TGI Friday! Our weekly round-up of recently published research abstracts | 23 October 2015

From Brain Connectivity, 9 October 2015. [Epub ahead of print].

Abnormal Resting-State Functional Connectivity in Patients with Chronic Fatigue Syndrome: Results of Seed and Data-Driven Analyses.

Gay C(1), Robinson ME(2), Lai S(3), O’Shea A(4), Craggs J(5), Price DD(6), Staud R(7).
1) University of Florida, Gainesville, Florida, United States; chaz.gay@ufl.edu.
2) University of Florida, Gainesville, Florida, United States; merobin@ufl.edu.
3) University of Florida, Gainesville, Florida, United States; songlai@ufl.edu.
4) University of Florida, Gainesville, Florida, United States; aoshea@phhp.ufl.edu.
5) University of Missouri, Columbia, Missouri, United States; craggsj@health.missouri.edu.
6) University of Florida, Gainesville, Florida, United States; dprice@dental.ufl.edu.
7) University of Florida, Medicine , PO Box 100221 , Gainesville, Florida, United States, 32610-0221; staudr@ufl.edu.

Abstract

Although altered resting-state functional connectivity is a characteristic of many chronic pain conditions it has not yet been evaluated in patients with chronic fatigue. Our objective was to investigate the association between fatigue and altered resting-state functional connectivity in myalgic-encephalomyelitis/chronic fatigue syndrome (ME/CFS).

Thirty-six female subjects, 19 ME/CFS and 17 healthy controls completed a fatigue inventory before undergoing functional magnetic-resonance imaging. Two methods, 1) data driven and 2) model-based, were used to estimate and compare the intra-regional functional connectivity between both groups during the resting state (RS).

The first approach using independent-component analysis was applied to investigate five RS-networks: the default mode network (DMN), salience network (SN), left and right fronto-parietal networks (LFPN, RFPN), and sensory-motor network (SMN).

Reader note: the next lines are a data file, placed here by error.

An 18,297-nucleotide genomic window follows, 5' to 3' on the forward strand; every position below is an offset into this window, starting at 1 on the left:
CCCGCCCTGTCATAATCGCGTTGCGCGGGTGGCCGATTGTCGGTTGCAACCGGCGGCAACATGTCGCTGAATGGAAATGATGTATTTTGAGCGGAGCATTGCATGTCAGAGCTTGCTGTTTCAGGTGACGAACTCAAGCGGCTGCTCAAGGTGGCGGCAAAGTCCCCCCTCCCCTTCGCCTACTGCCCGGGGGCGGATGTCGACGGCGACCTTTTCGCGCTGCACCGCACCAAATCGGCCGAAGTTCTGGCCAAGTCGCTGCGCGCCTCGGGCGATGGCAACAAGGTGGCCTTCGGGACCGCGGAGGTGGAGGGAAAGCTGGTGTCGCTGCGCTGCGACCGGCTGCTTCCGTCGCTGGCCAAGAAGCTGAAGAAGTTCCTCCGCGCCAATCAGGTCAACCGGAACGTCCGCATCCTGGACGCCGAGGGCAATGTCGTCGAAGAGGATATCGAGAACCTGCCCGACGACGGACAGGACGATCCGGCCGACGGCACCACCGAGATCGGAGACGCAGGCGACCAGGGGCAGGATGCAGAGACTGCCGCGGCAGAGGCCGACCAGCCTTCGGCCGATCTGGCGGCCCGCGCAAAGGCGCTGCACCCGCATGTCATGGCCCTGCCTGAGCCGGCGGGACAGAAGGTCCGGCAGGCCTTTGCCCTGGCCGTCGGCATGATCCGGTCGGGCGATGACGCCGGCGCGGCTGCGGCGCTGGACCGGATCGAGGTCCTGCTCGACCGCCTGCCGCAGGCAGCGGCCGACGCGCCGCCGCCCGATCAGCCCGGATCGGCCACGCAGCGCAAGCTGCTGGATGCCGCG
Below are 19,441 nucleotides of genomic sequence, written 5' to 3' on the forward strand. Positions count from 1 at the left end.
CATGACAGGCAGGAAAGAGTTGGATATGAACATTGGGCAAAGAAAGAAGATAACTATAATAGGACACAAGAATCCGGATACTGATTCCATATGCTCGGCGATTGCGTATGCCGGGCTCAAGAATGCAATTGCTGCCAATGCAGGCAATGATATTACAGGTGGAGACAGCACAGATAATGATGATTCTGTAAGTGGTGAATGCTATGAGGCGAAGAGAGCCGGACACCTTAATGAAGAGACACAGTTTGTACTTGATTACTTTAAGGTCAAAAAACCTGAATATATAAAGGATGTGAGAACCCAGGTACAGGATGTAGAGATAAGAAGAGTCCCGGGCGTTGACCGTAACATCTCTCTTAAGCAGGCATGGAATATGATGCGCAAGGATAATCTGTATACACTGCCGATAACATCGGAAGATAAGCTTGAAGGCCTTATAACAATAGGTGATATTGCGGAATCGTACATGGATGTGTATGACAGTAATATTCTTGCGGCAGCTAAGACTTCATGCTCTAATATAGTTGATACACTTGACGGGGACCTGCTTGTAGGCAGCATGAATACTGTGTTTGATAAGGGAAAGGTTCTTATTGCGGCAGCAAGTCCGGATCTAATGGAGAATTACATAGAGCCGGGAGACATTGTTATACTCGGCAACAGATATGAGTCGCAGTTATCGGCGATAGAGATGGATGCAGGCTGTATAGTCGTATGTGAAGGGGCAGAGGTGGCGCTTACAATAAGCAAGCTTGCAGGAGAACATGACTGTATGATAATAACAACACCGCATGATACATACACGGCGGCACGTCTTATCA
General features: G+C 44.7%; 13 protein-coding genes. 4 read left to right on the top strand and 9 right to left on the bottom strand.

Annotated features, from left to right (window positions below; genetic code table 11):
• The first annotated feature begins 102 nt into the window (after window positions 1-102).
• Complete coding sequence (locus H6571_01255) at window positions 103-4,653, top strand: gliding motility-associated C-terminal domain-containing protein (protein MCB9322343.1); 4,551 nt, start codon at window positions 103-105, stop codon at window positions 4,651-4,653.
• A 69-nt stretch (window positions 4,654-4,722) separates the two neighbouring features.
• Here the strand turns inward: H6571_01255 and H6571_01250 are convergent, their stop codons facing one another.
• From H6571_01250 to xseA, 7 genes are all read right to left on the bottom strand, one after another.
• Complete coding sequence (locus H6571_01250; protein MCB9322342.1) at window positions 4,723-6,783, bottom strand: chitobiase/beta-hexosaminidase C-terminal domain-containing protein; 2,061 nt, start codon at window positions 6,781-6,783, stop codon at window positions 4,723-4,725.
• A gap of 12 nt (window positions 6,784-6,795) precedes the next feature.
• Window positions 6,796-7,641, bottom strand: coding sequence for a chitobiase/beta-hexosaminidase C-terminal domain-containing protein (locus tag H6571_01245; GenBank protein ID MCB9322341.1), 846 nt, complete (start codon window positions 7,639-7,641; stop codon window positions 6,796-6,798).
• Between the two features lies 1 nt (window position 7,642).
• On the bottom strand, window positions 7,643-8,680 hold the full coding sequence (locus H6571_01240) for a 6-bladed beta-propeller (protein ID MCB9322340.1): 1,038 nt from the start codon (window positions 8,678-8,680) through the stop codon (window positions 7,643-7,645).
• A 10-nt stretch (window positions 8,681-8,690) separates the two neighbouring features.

The second approach used a-priori selected seed regions demonstrating abnormal regional cerebral blood-flow (rCBF) in ME/CFS patients at rest.

In ME/CFS patients, Method-1 identified decreased intrinsic connectivity among regions within the LFPN. Furthermore, the functional connectivity of the left anterior mid-cingulate with the SMN and the connectivity of the left posterior-cingulate cortex with the SN were significantly decreased.

For Method-2, five distinct clusters within the right parahippocampus and occipital lobes, demonstrating significant rCBF reductions in ME/CFS patients were used as seeds. The parahippocampal seed and three occipital-lobe seeds showed altered functional connectivity with other brain regions. The degree of abnormal connectivity correlated with the level of self-reported fatigue.

Our results confirm altered RS functional connectivity in patients with ME/CFS which was significantly correlated with the severity of their chronic fatigue.


From Neuroendocrinology Letters, 12 September 2015 [Epub ahead of print].

A new case definition of Neuro-Inflammatory and Oxidative Fatigue (NIOF), a neuroprogressive disorder, formerly known as chronic fatigue syndrome or Myalgic Encephalomyelitis: results of multivariate pattern recognition methods and external validation by neuro-immune biomarkers.

Maes M.